As I prayed and read, I had a nagging feeling in my head that I was missing an important concept.  While cutting someone out of your life seems like a good measure of self-protection, it doesn’t seem like what Jesus is about.  In the HBO series Sex and the City, Samantha, who is notorious for her many sexual partners, has finally fallen in love with a guy named Richard who is also notorious for sleeping around.  They decide that they really have something special and make the decision to be with each other exclusively. Knowing his past, Samantha starts to get jealous and suspects that he is cheating on her.  Finally, one day, she goes to his apartment at lunch and finds him in a compromising position with another woman.  She breaks up with him an then utters this line that the writers liked so much, they used it again in the Sex And the City movie, “I loved him, but I love ME more.”

This statement is sure to be met with high fives from girlfriends who don’t want to see their friend hurt.  I was so grateful to all of my girlfriends who had choruses of “You deserve so much better” and “He didn’t realize what he had,” and the men friends who responded with a little more intensity.  But, that line bothered me when I heard it in the TV show and movie, and it bothered me when I had my own riff on it in my last blog.  That nagging feeling was telling me that this is the world talking.  The worldly view says, “I don’t have to take this,” where the eternal world is more concerned with the love and forgiveness in your heart and the way you reach out to your fellow man, even when you get hurt.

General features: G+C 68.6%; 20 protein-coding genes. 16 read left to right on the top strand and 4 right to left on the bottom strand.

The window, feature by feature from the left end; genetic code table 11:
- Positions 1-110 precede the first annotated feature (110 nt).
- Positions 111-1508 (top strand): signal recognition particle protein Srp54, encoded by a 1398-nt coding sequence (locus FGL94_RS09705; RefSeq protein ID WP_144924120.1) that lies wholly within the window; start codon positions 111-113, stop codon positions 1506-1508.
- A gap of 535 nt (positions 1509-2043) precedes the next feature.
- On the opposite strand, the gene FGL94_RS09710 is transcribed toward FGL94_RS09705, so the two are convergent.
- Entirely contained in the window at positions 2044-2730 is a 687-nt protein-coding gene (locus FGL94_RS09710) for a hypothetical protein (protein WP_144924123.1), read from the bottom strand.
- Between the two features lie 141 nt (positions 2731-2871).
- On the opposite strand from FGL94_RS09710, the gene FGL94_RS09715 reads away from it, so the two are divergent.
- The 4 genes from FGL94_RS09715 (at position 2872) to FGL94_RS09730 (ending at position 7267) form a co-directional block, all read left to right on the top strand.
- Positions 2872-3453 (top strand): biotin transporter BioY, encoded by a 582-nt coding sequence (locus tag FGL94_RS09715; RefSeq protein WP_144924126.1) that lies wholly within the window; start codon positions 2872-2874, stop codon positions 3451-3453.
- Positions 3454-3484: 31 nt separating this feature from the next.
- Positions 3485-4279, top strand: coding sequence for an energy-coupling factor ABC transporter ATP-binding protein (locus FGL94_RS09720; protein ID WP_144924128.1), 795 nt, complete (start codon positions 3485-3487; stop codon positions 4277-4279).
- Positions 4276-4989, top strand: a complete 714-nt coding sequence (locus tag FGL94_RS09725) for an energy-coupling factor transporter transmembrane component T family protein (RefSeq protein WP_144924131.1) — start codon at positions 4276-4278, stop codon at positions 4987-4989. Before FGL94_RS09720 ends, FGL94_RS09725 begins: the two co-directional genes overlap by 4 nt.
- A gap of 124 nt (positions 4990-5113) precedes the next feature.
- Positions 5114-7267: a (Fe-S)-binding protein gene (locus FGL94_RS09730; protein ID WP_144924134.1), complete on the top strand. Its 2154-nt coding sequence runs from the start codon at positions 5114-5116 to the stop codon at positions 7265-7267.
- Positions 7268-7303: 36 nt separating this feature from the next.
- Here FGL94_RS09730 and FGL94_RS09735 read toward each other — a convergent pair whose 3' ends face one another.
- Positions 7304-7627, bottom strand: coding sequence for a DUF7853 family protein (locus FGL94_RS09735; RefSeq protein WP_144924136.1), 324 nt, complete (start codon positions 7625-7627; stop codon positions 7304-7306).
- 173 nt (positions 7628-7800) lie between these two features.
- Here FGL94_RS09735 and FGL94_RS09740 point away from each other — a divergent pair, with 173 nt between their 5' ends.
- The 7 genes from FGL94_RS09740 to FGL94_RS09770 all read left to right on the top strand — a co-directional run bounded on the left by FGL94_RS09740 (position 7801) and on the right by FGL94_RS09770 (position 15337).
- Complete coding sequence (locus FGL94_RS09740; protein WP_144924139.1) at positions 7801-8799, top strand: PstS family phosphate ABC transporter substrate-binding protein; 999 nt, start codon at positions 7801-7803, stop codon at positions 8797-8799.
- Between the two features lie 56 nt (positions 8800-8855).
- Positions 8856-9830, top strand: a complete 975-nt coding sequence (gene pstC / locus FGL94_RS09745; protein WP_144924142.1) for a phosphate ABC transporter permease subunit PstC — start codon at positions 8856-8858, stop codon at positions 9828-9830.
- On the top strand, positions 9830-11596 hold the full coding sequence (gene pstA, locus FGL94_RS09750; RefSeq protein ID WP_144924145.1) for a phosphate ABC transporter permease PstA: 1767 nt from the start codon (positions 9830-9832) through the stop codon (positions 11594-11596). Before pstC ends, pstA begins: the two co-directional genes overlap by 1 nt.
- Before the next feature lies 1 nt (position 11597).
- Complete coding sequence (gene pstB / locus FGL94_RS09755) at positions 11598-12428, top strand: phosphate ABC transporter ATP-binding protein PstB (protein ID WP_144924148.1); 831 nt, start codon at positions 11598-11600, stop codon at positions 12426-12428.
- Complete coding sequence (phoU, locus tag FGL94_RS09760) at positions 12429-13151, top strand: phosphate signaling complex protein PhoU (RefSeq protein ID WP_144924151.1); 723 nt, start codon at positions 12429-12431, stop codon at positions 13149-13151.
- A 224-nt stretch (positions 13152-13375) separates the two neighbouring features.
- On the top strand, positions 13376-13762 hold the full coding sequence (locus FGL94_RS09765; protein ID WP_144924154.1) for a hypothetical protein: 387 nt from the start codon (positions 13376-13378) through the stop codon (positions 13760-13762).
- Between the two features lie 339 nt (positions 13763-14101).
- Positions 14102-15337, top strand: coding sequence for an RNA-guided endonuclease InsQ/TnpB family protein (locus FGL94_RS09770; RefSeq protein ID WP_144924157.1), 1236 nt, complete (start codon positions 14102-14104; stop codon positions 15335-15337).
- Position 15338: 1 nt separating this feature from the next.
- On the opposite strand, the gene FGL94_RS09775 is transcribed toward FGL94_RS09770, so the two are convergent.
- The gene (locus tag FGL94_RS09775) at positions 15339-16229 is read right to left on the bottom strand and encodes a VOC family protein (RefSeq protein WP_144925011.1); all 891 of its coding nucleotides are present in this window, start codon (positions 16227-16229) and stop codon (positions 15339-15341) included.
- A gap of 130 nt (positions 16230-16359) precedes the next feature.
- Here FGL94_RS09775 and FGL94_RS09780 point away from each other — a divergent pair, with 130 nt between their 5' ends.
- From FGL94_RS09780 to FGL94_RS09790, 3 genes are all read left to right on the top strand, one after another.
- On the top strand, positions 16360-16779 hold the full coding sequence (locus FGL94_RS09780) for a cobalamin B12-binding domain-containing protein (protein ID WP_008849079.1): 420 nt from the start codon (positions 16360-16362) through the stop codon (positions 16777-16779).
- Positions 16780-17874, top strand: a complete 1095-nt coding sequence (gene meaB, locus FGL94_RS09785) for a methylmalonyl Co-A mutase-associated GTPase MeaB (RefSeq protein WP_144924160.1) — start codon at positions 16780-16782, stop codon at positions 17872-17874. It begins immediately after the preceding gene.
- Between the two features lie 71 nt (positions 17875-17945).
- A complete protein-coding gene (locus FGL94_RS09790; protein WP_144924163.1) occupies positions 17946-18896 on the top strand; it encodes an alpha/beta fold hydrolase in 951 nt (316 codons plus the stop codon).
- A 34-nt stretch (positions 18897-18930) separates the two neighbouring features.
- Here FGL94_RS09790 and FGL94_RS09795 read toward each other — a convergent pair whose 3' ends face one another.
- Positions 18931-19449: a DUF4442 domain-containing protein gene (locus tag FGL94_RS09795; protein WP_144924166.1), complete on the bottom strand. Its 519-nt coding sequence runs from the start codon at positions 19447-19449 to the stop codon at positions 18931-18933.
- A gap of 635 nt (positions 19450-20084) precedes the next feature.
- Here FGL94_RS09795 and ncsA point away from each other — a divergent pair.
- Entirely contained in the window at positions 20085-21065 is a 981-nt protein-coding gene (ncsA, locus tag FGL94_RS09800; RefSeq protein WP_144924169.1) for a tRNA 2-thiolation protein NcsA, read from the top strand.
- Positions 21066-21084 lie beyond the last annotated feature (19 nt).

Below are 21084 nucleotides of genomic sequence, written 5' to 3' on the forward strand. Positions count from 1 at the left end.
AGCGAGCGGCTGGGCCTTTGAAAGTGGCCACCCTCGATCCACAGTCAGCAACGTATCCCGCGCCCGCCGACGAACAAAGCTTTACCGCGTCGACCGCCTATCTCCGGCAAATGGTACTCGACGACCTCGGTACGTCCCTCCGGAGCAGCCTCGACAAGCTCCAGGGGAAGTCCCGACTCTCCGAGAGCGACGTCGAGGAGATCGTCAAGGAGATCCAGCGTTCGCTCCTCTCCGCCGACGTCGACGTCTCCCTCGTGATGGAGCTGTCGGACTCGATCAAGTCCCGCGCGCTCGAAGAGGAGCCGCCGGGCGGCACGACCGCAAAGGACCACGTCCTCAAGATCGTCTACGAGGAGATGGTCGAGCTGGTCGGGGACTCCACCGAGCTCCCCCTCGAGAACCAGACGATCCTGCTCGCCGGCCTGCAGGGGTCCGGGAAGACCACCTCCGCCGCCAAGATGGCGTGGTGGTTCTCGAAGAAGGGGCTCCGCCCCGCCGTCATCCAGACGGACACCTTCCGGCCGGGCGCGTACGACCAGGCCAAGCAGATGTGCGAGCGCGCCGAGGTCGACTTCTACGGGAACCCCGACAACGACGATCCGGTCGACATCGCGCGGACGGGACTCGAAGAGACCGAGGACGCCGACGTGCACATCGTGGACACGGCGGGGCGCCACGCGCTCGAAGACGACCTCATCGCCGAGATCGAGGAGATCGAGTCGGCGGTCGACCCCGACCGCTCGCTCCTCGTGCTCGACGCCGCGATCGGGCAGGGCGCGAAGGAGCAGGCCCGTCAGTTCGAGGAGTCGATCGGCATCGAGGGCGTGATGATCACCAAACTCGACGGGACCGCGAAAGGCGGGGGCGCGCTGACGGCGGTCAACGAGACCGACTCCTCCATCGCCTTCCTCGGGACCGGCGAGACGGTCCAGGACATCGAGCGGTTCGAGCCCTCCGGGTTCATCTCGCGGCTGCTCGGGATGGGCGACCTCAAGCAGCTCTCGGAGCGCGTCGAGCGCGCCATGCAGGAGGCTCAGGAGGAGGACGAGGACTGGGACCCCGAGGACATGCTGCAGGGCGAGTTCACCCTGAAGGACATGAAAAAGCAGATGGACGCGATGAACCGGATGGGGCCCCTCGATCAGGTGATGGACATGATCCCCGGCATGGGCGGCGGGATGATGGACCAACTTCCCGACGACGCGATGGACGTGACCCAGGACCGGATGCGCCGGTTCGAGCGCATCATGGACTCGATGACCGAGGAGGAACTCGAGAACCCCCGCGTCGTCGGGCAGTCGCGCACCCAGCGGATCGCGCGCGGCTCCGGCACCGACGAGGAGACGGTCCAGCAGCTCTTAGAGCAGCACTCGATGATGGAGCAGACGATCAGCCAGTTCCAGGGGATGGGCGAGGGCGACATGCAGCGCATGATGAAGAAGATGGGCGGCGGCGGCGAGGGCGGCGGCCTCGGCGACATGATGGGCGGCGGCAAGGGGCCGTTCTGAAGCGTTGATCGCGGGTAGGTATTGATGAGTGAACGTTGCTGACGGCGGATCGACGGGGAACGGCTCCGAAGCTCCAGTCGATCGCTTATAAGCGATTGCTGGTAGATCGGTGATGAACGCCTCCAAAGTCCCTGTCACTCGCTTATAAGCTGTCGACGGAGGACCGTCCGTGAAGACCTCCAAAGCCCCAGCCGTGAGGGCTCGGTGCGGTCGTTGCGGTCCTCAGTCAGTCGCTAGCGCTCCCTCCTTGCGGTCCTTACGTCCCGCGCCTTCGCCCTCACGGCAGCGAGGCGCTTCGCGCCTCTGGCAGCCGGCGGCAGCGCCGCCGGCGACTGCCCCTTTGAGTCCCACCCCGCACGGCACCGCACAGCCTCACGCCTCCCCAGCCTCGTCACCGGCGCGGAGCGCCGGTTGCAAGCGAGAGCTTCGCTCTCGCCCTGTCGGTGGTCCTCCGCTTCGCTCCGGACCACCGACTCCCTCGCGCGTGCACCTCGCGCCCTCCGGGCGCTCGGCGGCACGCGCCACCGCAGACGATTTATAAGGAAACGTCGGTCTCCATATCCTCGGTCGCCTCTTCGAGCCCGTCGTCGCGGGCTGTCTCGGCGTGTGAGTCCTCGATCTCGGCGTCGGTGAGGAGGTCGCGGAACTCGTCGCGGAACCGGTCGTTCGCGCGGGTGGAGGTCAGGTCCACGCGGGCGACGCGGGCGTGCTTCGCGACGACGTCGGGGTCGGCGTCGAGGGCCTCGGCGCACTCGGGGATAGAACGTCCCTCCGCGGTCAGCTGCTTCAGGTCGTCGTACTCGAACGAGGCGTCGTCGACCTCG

I ordered a bunch of books from Amazon, and have been getting one or two everyday.  I got one by Dr. Gary Chapman, who wrote The Five Love Languages, called Hope for the Separated:  Wounded Marriages Can Be Healed.  Here is the book’s description: